Problems in event ticketing according to HelloSugoi

Let’s face it, buying tickets sucks. Exorbitant fees, inflated secondary market prices, fraudulent resellers… the list goes on and on.

And it’s not like this is an unknown problem. In fact, it’s a problem that’s received a lot of publicity over the years. There have been numerous articles, podcasts, and white papers written on the subject.

This article is no exception, but rather an explanation that relates to the solution we’re currently developing (to be outlined in subsequent articles).

The Problem

The HelloSugoi problem thesis:

Events are expensive operations. As a result, event organizers establish costly subsidies and artificial deals to maximize revenue and minimize risk, ultimately hurting the entire event financing process

So, what do event organizers do?

  • Under-price tickets in the primary market. Lack of transparent price discovery data makes it difficult for event organizers to accurately price tickets. Additionally, artists often under-price tickets in an attempt to avoid appearing greedy by their fans.
  • Restrict ticket allocations in the primary market. As much as 90% of a venue’s inventory is withheld from the primary market sale. Much of it is “pre-reserved” for VIPs, friends and family, corporate sponsors, or sold to brokers, promoters, and artists. This drives up the price in the secondary market, where event organizers sell the remainder of their ticket inventory.
  • Bots further restrict ticket allocations in the primary market. Unauthorized scalpers program bots to buy large a number of tickets during the primary market sale, preventing purchases by consumers. As expected, limiting supply in the primary market inflates prices in the secondary market. Despite attempts to criminalize the use of bots (e.g, BOTS Act of 2016), legislation is unlikely to solve this problem given the ease with which programmers can circumvent technical roadblocks.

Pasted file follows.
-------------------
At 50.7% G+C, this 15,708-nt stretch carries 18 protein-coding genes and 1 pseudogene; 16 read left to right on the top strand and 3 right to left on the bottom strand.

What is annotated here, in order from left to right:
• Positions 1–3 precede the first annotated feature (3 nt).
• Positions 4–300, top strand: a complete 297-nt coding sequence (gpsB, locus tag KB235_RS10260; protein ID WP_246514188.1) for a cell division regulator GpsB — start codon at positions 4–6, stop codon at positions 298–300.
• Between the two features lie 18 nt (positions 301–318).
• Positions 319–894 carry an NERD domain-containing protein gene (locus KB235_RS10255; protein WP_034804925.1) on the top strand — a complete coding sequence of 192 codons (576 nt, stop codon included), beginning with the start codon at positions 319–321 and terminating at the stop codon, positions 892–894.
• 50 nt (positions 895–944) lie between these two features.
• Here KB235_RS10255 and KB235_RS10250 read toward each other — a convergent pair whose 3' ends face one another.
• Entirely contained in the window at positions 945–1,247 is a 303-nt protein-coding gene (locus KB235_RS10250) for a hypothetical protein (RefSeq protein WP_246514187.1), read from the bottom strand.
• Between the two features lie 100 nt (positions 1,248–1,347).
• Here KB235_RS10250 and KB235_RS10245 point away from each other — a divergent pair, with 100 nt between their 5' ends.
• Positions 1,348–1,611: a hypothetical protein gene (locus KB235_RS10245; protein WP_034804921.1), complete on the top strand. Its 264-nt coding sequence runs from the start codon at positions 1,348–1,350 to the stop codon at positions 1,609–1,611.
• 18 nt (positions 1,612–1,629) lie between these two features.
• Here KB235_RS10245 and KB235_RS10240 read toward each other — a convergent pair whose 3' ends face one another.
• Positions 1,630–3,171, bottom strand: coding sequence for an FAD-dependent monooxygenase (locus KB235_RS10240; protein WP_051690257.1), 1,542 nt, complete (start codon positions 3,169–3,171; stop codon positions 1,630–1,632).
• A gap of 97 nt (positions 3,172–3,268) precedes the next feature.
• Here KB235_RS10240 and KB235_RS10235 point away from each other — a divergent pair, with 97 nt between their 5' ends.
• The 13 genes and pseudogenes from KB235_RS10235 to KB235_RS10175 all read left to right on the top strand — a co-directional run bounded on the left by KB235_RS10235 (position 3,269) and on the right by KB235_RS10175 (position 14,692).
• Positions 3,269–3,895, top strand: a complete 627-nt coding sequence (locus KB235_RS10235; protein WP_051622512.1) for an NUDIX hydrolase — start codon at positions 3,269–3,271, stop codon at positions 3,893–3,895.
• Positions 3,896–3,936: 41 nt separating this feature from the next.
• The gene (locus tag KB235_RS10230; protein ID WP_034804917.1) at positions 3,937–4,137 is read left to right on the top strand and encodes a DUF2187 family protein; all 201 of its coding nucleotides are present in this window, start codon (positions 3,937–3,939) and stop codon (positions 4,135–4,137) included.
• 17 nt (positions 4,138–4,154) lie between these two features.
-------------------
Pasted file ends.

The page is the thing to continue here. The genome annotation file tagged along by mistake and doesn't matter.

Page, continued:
• Negotiate sideline deals with resellers. A percentage of withheld tickets are often sold directly to authorized resellers (brokers and scalpers) in sideline deals. Through these deals, brokers and scalpers extract rent for mitigating financial risk. Sideline deals enable event organizers to collect additional revenue, but at the expense of consumers.

In summary, these processes result in a “Vicious Cycle.” Event organizers allocate a limited number of tickets in the primary market at artificially low prices. Brokers and scalpers receive sideline allocations and extract arbitrage for mitigating the financial risk associated with financing events.

The Vicious Cycle

These actions result in a give rise to sizable secondary market (estimated at $10 billion USD), where:

BUT, while the secondary market has many challenges, opponents mistakenly conclude that these issues are the fault of brokers and scalpers.

Wait, what?! Hold on a minute. Are you saying that the secondary market is… good?! No. What we’re saying is:

The secondary market isn’t “bad,” it’s inefficient.

As discussed, secondary market challenges arise from a number of factors: inefficiencies between supply and demand, lack of critical visibility into true ticket pricing, and market frictions that make it difficult for event organizers to manage the entire event life-cycle holistically.

And while the dynamics of the secondary market typically lead to consumers paying higher prices, these prices often reflect the realities of supply and demand in an inefficient market. A portion of consumers are willing to pay higher prices to obtain the tickets they want, when they want them, without waiting in line or competing to be among the first to buy in the primary market. Although demand from this subset of consumers is met under the current market structure, the imbalance between the primary and secondary market ticket allocations results in substantial revenue remaining uncollected for event organizers. The existing secondary market structure allows event organizers to mitigate an amount of risk, but only through a limited and often painful process.


The “Vicious Cycle” within event ticketing forces event organizers to establish costly subsidies and sideline deals to recoup revenue. Misaligned incentives between parties are created, often leading to lost revenue, failed or unprofitable events, and/or consumers facing prohibitively high ticket prices.

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